University President Thomas LeBlanc joined three D.C. college presidents Wednesday in advocating for D.C. statehood leading up to the first congressional hearing on the issue in 25 years.
The four presidents wrote letters to the House of Representatives’ Committee on Oversight and Reform to push for statehood in light of the committee’s hearing Thursday, during which the committee heard testimony from D.C. councilmembers and Mayor Muriel Bowser. The presidents argued that D.C. statehood would allow their institutions to use congressional representation to obtain federal grants for research.
LeBlanc addressed his letter to committee chairman Rep. Elijah Cummings, D-Md. and Rep. Jim Jordan, R-Ohio – the ranking member, or most senior Republican member of the committee. LeBlanc said in the letter that D.C. statehood would expand the breadth of research the University could conduct because GW could request federal research grants.
LeBlanc announced at a town hall meeting earlier this month that research is one of the pillars of his strategic plan.
“We have long been crucial partners with the government in this work,” LeBlanc said in the letter. “However, our lack of representation at the federal level stifles this progress and our ability to contribute solutions to our country’s most difficult challenges.”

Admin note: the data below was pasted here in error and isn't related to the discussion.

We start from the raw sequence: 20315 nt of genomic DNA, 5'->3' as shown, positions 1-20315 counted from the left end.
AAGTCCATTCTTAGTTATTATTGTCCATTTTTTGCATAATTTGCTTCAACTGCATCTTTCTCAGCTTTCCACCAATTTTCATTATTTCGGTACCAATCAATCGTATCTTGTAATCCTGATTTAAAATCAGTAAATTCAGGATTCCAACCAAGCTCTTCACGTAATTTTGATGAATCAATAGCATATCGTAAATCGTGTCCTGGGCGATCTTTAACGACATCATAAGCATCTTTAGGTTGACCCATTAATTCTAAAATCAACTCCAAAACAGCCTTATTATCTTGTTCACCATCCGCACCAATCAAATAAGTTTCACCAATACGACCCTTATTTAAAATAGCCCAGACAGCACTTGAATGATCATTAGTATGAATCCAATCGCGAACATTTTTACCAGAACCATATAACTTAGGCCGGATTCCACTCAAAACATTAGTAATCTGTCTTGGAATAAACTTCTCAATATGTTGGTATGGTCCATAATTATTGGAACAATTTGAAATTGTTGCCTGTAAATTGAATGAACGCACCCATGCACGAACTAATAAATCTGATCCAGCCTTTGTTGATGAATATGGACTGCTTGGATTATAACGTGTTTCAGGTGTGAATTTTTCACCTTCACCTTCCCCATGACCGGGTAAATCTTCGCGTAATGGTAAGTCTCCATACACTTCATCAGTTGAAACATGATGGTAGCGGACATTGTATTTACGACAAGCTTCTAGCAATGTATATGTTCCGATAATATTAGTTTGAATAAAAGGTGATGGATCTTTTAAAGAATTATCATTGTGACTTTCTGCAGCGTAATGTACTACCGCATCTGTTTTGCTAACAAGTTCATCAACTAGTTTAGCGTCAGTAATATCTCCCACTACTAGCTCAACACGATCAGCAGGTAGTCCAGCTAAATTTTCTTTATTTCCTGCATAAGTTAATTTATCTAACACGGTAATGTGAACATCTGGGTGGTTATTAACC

Del. Eleanor Holmes Norton, D-D.C., represents D.C. as a nonvoting member of Congress but can serve and vote on committees. In January, Norton and 155 cosponsors introduced H.R. 51, a bill that would make D.C. a state.
A Gallup poll released this summer found that most U.S. citizens reject D.C. statehood. Norton said in a July statement that scarce support for statehood reinforces the idea that many citizens are not aware of the District’s lack of congressional representation.
Presidents from Georgetown, American and Trinity Washington universities wrote letters to Cummings and Jordan expressing their support, because many of their students and alumni who still live in the District aren’t represented in Congress.
Each D.C. councilmember – except Ward 3 Councilmember Mary Cheh and Ward 2 Councilmember Jack Evans, who is the subject of an ongoing ethics investigations by the Council and the FBI – and Mayor Bowser testified at the hearing, The Washington Post reported Thursday.
Jordan moved to subpoena Evans, citing his ongoing ethics investigation, but Norton, D-D.C., said Evans’ ethical issues are not relevant to the D.C. statehood hearing. The House will hold a separate hearing to discuss the investigations, The Post reported.
Ryan McDevitt, the director of federal government relations, said LeBlanc and several D.C. university presidents discussed supporting statehood leading up to the hearing. McDevitt said he is “pleased” that other universities expressed support alongside GW.
He said the hearing was a “momentous step” to achieving representation for the 700,000 District residents who are not fully represented in Congress.